Hasan Artharee is a big, strong man. In his years of working in his family’s business, and now as a supervisor for Portland Parks and Recreation, Artharee has helped a lot of people.
Now he needs someone to step up and help him.
Artharee, 35, suffers from a rare genetic condition called polycystic kidney disorder – and he needs a kidney donor as soon as possible.
This is because the only cure for polycystic kidney disorder is a transplant.
The donor could be anybody, of any race or gender – they just need to have type-O blood, be physically healthy and have a selfless desire to save someone else’s life.
A married father with four young sons, Artharee counts a small handful of life goals he would like to achieve, including at some point rejoining his family’s company, Coast Industries, the oldest Black-owned business in Oregon.
It’s where his mother, Bernadette Artharee – who also received a kidney transplant about 15 years ago and is one of the most staunch volunteer spokespeople at Donate Life Northwest – is president of Coast Industries. Over the years Bernadette, her mother, her brother, and an array of cousins have all been diagnosed with the kidney disorder and so far, everyone has been able to find a donor before it was too late; currently, Artharee says, he has one cousin who is also on the waiting list.
Artharee’s father, firebrand community leader Baruti Artharee, has also worked to raise awareness of the need for more African American organ donors and has stepped up his efforts in recent months on behalf of his son – although to be crystal clear, Hasan’s donor could be of any race.
“One big life goal would be to eventually get back into the family business,” Hasan says.
“My grandfather's business has been around since 1957 -- I would like to see it reach 100 years and bring my kids into it,” he says.
“I enjoy working for the City and I can forsee a long career here.
“Those are the two paths I'm looking at.”
Artharee and his wife, Celeste, have four children: Isaac, 14: Khaled, 7: Kareem, 6: and Emil, who is almost two years old.
A study last year published in the American Journal of Kidney Diseases found that nationally, African Americans have a harder time finding a living donor than other groups.
As reported by www.kidney.org, researchers looked at data from 275 kidney transplant centers around the country; more than 90,000 people are on the waiting list for a transplant. About one-third are African American.
"We were quite disappointed to find that not a single center in this country had equal attainment of live donor kidney transplants in African Americans and non-African Americans," said the study's lead author, Dorry Segev, MD, of Johns Hopkins University School of Medicine. "We were hoping to find at least a few centers where there was racial parity, so we could learn best practices. We were surprised to find that those centers that treated the highest percentage of African Americans actually had the highest racial disparities."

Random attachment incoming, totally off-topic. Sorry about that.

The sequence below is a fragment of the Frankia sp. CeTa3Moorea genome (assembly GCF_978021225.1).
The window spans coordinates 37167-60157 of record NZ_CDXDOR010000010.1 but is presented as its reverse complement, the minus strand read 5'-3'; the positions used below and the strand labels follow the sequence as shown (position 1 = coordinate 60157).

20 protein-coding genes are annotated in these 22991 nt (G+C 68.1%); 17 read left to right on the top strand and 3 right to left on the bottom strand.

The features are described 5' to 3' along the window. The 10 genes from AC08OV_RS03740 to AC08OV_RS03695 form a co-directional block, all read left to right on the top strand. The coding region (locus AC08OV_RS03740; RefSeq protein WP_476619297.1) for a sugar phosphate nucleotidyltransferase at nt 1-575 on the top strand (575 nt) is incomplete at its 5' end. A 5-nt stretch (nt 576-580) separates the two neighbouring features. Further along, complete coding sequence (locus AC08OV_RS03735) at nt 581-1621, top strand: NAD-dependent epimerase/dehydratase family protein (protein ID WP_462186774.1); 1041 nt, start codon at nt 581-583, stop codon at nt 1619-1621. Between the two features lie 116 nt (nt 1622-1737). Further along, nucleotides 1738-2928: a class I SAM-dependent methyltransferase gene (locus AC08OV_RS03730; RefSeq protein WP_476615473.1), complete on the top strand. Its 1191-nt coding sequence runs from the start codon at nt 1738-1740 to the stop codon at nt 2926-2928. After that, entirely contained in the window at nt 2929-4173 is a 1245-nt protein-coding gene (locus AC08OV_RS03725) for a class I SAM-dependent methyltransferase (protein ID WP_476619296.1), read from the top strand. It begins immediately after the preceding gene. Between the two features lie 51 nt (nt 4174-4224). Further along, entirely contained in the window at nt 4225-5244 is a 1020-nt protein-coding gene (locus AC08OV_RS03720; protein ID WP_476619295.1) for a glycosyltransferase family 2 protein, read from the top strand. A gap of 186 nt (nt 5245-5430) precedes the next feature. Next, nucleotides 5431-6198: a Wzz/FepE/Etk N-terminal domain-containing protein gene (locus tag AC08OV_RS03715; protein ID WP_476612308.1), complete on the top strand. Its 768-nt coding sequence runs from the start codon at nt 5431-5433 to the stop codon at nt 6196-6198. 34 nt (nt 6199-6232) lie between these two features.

Experts say one of the factors keeping more African American donors from the operating table is bad health – you can’t donate if you have diabetes, high blood pressure or complications from obesity.
Another factor might simply be that potential donors are not interested in major surgery that could sideline them from employment or other important activities, even just for a few weeks.
People are born with two kidneys, but only really need one to live; with living kidney donation, one kidney is removed from the donor and implanted in the patient.
While there is a risk to the donor – as there is a risk in every kind of major surgery -- studies have shown that the procedure does not shorten the donor’s life.
The risk of death for donors during the procedure, on average around the United States, is a fraction of one percent; 12 years after the surgery, one study showed, kidney donors actually live longer than non-donors.
By way of full disclosure, this reporter donated a kidney in 2004 and has suffered no complications or problems in the years since.
Over the past five years, more Americans have started becoming kidney donors even for complete strangers, a new movement called “altruistic donation.”
In one current case, a little girl in end stage kidney failure – profiled in the New York Daily news last week – garnered a raft of strangers offering to donate kidneys to save her life.
Artharee says he was first diagnosed as having the genetic marker for polycystic kidney disease as a teenager.
“And it gradually has gotten worse,” he says. “They let me know that in my 40s or 50s I would probably need a transplant.
“Unfortunately I'm 35 now, and about a year ago I was told that the disease has progressed and that I would have to start going down the road to get a transplant,” he said.
Accepted on OHSU’s donor list in July of 2013, Artharee started kidney dialysis in October.
Potential donors should contact Artharee directly to get connected to OHSU and obtain a blood test; that is the first step. Further tests are conducted if the blood types match.
What is the worst possible thing that could happen if he cannot find a donor?
“The worst thing in the end is death,” Artharee says.
But he is stoic about the possibility of spending years on dialysis waiting for a donor.
“Of course for me being a young guy, I'd like to get that kidney transplant,” he says.
“I’ve seen success because my mother is 15 years in on her kidney transplant, so I know that if I can get it I can be successful.”
For more information about the nonprofit group Donate Life Northwest, go to www.donatelifenw.org.
Contact Artharee at firstname.lastname@example.org or on Facebook at A Kidney For a Hasan.